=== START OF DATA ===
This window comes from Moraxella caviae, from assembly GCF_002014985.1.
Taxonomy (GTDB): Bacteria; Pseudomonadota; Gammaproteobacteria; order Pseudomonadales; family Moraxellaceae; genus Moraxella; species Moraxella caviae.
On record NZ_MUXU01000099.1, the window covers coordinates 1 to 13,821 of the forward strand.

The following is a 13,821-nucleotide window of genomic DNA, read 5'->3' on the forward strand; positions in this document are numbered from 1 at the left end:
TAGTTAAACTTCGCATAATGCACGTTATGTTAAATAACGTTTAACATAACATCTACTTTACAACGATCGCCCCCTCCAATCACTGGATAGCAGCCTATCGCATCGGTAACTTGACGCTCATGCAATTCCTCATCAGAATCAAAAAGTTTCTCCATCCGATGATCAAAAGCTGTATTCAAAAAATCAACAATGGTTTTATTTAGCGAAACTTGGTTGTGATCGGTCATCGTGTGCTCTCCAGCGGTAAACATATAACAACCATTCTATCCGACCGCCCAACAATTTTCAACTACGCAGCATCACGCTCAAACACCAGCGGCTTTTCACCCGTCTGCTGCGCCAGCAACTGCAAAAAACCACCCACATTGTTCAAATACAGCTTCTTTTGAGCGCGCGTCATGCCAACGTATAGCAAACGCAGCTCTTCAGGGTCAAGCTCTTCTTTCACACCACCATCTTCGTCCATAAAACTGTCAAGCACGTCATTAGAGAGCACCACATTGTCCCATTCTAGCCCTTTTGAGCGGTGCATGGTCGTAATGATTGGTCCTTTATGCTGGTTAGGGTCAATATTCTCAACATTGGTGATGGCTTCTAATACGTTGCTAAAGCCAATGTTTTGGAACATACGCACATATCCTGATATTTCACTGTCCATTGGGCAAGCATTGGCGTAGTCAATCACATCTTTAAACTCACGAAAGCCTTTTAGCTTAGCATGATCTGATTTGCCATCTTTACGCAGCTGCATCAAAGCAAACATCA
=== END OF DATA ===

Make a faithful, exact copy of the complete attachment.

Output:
This window comes from Moraxella caviae, from assembly GCF_002014985.1.
Taxonomy (GTDB): Bacteria; Pseudomonadota; Gammaproteobacteria; order Pseudomonadales; family Moraxellaceae; genus Moraxella; species Moraxella caviae.
On record NZ_MUXU01000099.1, the window covers coordinates 1 to 13,821 of the forward strand.

The following is a 13,821-nucleotide window of genomic DNA, read 5'->3' on the forward strand; positions in this document are numbered from 1 at the left end:
TAGTTAAACTTCGCATAATGCACGTTATGTTAAATAACGTTTAACATAACATCTACTTTACAACGATCGCCCCCTCCAATCACTGGATAGCAGCCTATCGCATCGGTAACTTGACGCTCATGCAATTCCTCATCAGAATCAAAAAGTTTCTCCATCCGATGATCAAAAGCTGTATTCAAAAAATCAACAATGGTTTTATTTAGCGAAACTTGGTTGTGATCGGTCATCGTGTGCTCTCCAGCGGTAAACATATAACAACCATTCTATCCGACCGCCCAACAATTTTCAACTACGCAGCATCACGCTCAAACACCAGCGGCTTTTCACCCGTCTGCTGCGCCAGCAACTGCAAAAAACCACCCACATTGTTCAAATACAGCTTCTTTTGAGCGCGCGTCATGCCAACGTATAGCAAACGCAGCTCTTCAGGGTCAAGCTCTTCTTTCACACCACCATCTTCGTCCATAAAACTGTCAAGCACGTCATTAGAGAGCACCACATTGTCCCATTCTAGCCCTTTTGAGCGGTGCATGGTCGTAATGATTGGTCCTTTATGCTGGTTAGGGTCAATATTCTCAACATTGGTGATGGCTTCTAATACGTTGCTAAAGCCAATGTTTTGGAACATACGCACATATCCTGATATTTCACTGTCCATTGGGCAAGCATTGGCGTAGTCAATCACATCTTTAAACTCACGAAAGCCTTTTAGCTTAGCATGATCTGATTTGCCATCTTTACGCAGCTGCATCAAAGCAAACATCA